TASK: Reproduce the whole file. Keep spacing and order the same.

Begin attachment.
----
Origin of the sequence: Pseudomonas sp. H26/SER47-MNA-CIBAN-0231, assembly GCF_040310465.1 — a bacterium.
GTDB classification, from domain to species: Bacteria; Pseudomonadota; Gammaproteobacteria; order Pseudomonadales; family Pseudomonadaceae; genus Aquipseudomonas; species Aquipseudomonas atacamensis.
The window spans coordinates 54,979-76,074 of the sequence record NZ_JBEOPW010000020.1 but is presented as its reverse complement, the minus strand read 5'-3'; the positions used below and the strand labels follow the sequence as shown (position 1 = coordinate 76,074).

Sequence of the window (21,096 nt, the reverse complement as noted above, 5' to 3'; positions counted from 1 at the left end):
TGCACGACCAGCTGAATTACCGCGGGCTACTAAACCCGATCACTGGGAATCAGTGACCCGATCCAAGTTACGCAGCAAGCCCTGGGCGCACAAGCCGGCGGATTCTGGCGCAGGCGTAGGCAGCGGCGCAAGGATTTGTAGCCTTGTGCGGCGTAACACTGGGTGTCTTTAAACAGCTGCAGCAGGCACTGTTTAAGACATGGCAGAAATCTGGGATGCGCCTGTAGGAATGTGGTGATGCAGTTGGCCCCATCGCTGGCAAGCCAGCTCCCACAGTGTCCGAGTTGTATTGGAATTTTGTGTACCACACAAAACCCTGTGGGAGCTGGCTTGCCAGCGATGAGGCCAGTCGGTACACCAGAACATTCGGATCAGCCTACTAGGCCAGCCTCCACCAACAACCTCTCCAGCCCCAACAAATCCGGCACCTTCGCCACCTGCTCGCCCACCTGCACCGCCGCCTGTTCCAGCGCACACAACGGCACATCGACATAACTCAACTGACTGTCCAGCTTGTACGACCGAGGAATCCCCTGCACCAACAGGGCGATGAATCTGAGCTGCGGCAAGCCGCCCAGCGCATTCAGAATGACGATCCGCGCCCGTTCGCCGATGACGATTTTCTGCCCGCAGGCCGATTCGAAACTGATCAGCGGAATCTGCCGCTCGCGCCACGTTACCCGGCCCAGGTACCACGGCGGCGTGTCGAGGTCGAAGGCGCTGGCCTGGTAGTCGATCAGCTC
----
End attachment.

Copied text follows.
Origin of the sequence: Pseudomonas sp. H26/SER47-MNA-CIBAN-0231, assembly GCF_040310465.1 — a bacterium.
GTDB classification, from domain to species: Bacteria; Pseudomonadota; Gammaproteobacteria; order Pseudomonadales; family Pseudomonadaceae; genus Aquipseudomonas; species Aquipseudomonas atacamensis.
The window spans coordinates 54,979-76,074 of the sequence record NZ_JBEOPW010000020.1 but is presented as its reverse complement, the minus strand read 5'-3'; the positions used below and the strand labels follow the sequence as shown (position 1 = coordinate 76,074).

Sequence of the window (21,096 nt, the reverse complement as noted above, 5' to 3'; positions counted from 1 at the left end):
TGCACGACCAGCTGAATTACCGCGGGCTACTAAACCCGATCACTGGGAATCAGTGACCCGATCCAAGTTACGCAGCAAGCCCTGGGCGCACAAGCCGGCGGATTCTGGCGCAGGCGTAGGCAGCGGCGCAAGGATTTGTAGCCTTGTGCGGCGTAACACTGGGTGTCTTTAAACAGCTGCAGCAGGCACTGTTTAAGACATGGCAGAAATCTGGGATGCGCCTGTAGGAATGTGGTGATGCAGTTGGCCCCATCGCTGGCAAGCCAGCTCCCACAGTGTCCGAGTTGTATTGGAATTTTGTGTACCACACAAAACCCTGTGGGAGCTGGCTTGCCAGCGATGAGGCCAGTCGGTACACCAGAACATTCGGATCAGCCTACTAGGCCAGCCTCCACCAACAACCTCTCCAGCCCCAACAAATCCGGCACCTTCGCCACCTGCTCGCCCACCTGCACCGCCGCCTGTTCCAGCGCACACAACGGCACATCGACATAACTCAACTGACTGTCCAGCTTGTACGACCGAGGAATCCCCTGCACCAACAGGGCGATGAATCTGAGCTGCGGCAAGCCGCCCAGCGCATTCAGAATGACGATCCGCGCCCGTTCGCCGATGACGATTTTCTGCCCGCAGGCCGATTCGAAACTGATCAGCGGAATCTGCCGCTCGCGCCACGTTACCCGGCCCAGGTACCACGGCGGCGTGTCGAGGTCGAAGGCGCTGGCCTGGTAGTCGATCAGCTC